| Abstract|| |
The sequelae of chronic edentulous space is the supraeruption of the opposing teeth which hinders prosthodontic replacement. Molar intrusion of overerupted teeth can be done using miniscrew implants which serves as a promising technique, especially in adult patients. This case report highlights pre-prosthodontic therapy by pure molar intrusion using Temporary Anchorage Device (TAD) in an adult patient seeking prosthesis to enhance chewing efficiency.
Keywords: Adult orthodontics, miniscrew implants, molar intrusion, pre-prosthodontic therapy
|How to cite this article:|
Adeni MK, Parameswaran R, Vijayalakshmi D, Unni SR. Management of supraerupted maxillary molars in an adult patient using orthodontic miniscrew implants: A pre-prosthodontic therapy. Indian J Dent Res 2020;31:318-22
|How to cite this URL:|
Adeni MK, Parameswaran R, Vijayalakshmi D, Unni SR. Management of supraerupted maxillary molars in an adult patient using orthodontic miniscrew implants: A pre-prosthodontic therapy. Indian J Dent Res [serial online] 2020 [cited 2021 Oct 28];31:318-22. Available from: https://www.ijdr.in/text.asp?2020/31/2/318/284582
| Introduction|| |
The demographics of the orthodontic patients has changed with more number of adult patients seeking orthodontic treatment either to improve esthetics or function. Invariably most adult patients present with missing teeth, which are either extracted due to extensive caries or periodontitis. Supraerupted tooth with missing antagonist is an often encountered clinical scenario which impedes prosthodontic rehabilitation. It has always been considered challenging for orthodontists to attain pure intrusion, which can be achieved only when the anchorage system allows forces to be directed through the tooth's center of resistance. This article describes the use of temporary anchorage device for efficient intrusion of overerupted upper molars in an adult patient seeking prosthetic replacement of missing teeth.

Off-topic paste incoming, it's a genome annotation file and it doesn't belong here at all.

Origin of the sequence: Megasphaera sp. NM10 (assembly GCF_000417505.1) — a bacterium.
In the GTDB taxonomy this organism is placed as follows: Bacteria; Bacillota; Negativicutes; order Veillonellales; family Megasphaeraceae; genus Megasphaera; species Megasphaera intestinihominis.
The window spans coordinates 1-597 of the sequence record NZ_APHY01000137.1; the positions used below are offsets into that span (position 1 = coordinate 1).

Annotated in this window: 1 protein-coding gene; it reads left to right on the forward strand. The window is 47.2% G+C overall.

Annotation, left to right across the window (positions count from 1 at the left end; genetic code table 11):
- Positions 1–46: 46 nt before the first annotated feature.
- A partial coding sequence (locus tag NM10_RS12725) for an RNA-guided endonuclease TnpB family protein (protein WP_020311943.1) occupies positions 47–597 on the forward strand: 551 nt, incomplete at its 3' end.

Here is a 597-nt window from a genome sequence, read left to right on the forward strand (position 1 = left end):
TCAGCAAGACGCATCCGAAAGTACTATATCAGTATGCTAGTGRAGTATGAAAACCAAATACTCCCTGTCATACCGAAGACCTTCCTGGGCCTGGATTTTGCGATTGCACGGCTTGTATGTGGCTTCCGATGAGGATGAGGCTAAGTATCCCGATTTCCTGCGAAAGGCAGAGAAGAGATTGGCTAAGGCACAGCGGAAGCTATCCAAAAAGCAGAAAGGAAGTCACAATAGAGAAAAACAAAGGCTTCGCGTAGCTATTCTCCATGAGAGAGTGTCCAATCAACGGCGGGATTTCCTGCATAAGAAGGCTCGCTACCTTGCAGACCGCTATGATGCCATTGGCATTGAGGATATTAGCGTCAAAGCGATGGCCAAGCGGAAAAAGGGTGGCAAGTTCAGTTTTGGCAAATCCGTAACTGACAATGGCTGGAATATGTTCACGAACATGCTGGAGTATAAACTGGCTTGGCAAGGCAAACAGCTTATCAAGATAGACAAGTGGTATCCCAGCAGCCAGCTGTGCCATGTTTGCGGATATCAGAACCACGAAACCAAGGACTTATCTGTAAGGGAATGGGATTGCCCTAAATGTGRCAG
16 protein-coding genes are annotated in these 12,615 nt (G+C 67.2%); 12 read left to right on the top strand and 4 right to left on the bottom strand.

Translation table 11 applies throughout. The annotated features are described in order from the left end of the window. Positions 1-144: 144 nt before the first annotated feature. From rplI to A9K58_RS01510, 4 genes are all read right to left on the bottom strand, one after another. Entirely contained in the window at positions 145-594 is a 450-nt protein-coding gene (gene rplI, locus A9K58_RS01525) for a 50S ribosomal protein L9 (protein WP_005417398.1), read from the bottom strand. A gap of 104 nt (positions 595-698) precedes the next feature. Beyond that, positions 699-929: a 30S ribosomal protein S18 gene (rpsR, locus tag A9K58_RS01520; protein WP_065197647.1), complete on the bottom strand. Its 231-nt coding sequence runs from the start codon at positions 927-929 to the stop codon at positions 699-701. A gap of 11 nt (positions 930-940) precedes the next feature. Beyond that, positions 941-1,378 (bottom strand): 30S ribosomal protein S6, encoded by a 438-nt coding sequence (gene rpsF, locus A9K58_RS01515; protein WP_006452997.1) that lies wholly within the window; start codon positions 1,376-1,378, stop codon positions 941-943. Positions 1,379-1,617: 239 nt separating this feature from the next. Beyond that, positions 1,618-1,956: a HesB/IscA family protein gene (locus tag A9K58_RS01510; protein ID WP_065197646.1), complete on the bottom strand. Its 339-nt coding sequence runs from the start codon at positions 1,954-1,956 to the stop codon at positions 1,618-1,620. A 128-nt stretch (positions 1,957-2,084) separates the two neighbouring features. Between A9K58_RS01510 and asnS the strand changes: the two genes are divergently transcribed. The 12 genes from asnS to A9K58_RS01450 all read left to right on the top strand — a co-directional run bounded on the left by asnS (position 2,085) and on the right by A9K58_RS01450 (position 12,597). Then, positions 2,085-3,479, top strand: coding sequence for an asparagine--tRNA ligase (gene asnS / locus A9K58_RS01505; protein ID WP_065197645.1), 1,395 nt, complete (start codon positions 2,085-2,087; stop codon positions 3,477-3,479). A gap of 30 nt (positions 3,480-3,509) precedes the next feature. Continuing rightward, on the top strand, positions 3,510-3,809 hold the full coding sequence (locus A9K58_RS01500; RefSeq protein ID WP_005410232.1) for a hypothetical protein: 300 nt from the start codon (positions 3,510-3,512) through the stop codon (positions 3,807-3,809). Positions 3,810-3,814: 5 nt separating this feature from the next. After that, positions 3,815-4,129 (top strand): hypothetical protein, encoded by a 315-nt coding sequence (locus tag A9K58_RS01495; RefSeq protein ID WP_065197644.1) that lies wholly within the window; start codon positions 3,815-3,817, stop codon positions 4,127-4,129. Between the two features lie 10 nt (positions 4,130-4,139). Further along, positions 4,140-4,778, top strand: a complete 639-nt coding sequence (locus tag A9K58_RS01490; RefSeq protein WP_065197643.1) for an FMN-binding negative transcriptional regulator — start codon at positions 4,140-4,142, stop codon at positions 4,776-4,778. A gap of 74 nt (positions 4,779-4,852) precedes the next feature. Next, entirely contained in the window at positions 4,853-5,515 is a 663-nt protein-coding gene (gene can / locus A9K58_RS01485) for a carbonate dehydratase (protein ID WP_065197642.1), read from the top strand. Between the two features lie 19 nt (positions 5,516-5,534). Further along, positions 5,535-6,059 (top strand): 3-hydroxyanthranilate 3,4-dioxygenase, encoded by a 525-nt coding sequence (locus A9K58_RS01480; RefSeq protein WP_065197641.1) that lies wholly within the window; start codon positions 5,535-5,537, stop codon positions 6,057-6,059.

Diagnosis and etiology
A 32-year-old female patient reported to the Department of Prosthodontics seeking for replacement of missing lower left and right molars. The patient was then referred to the Department of Orthodontics and Dentofacial Orthopaedics for the management of supraerupted upper molars, which hampered prosthetic replacement.
Extraoral examination revealed a normodivergent facial pattern, acute nasolabial angle, and high clinical Frankfort Mandibular plane Angle (FMA).